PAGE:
The Tuesday edition of the Vatican newspaper Osservatore Romano criticised French satirical magazine Charlie Hebdo for the cover of its edition that marks the first anniversary of a terrorist attack on the publication's Paris office. The anniversary edition cover shows God wearing blood stained robes with a Kalashnikov over his shoulder, accompanied by the headline: "One year on: the assassin is still out there."
The newspaper said: "Behind the deceptive flag of uncompromising secularism, the weekly is forgetting once more what religious leaders of every faith unceasingly repeat to reject violence in the name of religion – using God to justify hatred is a genuine blasphemy, as pope Francis has said several times."
The magazine's review went on to add: "In Charlie Hebdo's choice, there is the sad paradox of a world which is more and more sensitive about being politically correct, almost to the point of ridicule, yet does not wish to acknowledge or to respect believers' faith in God, regardless of the religion."
Today (6 January), one million copies of the magazine will hit stands, according to AFP. A year ago, on 7 January terrorists entered the publication's office in Paris and killed 12 people, including eight members of the magazine's staff.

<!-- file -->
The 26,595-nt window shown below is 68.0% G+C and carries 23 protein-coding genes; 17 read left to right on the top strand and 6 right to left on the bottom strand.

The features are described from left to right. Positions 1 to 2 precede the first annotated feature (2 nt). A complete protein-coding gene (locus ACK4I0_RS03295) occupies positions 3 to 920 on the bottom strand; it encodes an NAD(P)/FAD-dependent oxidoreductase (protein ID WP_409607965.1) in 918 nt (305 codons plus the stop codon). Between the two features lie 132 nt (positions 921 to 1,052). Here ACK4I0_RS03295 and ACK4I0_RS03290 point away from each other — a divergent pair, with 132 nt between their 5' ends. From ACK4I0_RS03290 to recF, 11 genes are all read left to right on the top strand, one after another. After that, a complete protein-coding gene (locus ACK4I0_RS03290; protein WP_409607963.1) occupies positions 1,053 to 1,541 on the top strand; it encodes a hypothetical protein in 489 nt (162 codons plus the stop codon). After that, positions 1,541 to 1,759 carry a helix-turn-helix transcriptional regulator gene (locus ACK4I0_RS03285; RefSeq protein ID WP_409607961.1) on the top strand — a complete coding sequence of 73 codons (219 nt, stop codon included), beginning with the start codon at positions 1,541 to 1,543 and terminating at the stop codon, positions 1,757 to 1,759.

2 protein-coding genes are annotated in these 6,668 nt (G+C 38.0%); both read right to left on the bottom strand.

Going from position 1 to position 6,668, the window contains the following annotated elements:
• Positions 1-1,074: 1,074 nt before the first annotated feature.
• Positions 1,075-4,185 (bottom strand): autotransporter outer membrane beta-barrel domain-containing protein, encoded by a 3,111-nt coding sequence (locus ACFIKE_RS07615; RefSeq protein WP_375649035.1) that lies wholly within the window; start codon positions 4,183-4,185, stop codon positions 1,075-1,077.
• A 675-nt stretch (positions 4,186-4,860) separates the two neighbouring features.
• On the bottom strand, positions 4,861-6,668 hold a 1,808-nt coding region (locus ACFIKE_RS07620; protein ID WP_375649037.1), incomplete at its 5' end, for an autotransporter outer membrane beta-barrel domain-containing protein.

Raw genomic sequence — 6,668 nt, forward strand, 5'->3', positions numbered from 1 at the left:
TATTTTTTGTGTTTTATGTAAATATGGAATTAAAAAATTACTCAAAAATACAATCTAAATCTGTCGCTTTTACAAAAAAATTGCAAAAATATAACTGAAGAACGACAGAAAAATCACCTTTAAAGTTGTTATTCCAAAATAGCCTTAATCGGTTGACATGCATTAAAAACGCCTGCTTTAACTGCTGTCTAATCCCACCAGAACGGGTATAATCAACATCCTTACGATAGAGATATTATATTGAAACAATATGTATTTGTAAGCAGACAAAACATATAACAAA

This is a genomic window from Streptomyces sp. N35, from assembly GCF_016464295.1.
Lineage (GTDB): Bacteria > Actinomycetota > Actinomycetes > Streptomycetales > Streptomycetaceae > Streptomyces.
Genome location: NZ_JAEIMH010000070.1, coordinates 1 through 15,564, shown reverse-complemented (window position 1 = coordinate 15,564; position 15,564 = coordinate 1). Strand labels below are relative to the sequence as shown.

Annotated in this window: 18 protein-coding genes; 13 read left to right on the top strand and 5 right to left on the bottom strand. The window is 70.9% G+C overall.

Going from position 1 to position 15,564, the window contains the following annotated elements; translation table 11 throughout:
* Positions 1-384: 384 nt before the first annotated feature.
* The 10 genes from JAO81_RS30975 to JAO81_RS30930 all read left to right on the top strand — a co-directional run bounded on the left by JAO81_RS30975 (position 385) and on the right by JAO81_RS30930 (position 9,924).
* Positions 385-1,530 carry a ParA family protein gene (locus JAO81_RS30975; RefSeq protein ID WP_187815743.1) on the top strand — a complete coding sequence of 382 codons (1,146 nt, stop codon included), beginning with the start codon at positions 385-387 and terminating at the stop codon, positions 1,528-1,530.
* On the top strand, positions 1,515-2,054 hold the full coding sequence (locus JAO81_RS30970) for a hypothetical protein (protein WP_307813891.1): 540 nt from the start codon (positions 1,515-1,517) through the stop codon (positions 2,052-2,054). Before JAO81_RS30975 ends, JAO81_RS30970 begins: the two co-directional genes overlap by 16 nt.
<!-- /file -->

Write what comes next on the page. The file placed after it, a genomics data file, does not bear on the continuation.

Following the shooting, Pope Francis condemned killing in God's name but warned religion could not be insulted. "To kill in the name of God is an absurdity," Francis told reporters on the papal plane during an Asian tour.
While defending freedom of expression, he also cautioned "each religion has its dignity" and "there are limits". "If a good friend speaks badly of my mother, he can expect to get punched, and that's normal. You cannot provoke, you cannot insult other people's faith, you cannot mock it."